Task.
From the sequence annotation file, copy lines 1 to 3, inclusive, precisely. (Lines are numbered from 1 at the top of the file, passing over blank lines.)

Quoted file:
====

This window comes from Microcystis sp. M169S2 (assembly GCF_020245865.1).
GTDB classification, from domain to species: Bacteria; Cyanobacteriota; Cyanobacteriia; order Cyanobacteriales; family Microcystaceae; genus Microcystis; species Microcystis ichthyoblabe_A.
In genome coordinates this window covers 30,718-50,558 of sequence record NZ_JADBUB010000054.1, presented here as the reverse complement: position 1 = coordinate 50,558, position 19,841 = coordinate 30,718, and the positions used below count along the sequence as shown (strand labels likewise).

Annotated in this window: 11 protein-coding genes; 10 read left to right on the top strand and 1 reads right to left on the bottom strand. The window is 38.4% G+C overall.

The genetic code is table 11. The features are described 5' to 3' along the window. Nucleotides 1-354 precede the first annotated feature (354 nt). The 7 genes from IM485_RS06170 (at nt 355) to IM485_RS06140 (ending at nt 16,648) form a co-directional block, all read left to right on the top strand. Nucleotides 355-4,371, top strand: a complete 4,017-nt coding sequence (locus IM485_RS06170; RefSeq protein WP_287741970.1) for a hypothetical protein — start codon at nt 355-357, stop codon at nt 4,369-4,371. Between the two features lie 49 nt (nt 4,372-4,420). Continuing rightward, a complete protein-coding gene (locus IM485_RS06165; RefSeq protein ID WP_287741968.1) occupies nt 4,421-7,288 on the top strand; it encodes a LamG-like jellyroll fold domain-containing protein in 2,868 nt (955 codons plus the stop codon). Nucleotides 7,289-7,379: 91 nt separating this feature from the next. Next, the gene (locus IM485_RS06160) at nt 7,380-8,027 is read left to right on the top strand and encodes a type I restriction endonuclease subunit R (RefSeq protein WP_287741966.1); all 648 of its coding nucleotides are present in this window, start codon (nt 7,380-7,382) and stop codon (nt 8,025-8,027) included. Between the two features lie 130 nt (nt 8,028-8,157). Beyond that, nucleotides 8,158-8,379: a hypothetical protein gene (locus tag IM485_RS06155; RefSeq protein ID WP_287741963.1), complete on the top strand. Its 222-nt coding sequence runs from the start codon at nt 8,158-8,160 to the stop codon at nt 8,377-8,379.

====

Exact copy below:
This window comes from Microcystis sp. M169S2 (assembly GCF_020245865.1).
GTDB classification, from domain to species: Bacteria; Cyanobacteriota; Cyanobacteriia; order Cyanobacteriales; family Microcystaceae; genus Microcystis; species Microcystis ichthyoblabe_A.
In genome coordinates this window covers 30,718-50,558 of sequence record NZ_JADBUB010000054.1, presented here as the reverse complement: position 1 = coordinate 50,558, position 19,841 = coordinate 30,718, and the positions used below count along the sequence as shown (strand labels likewise).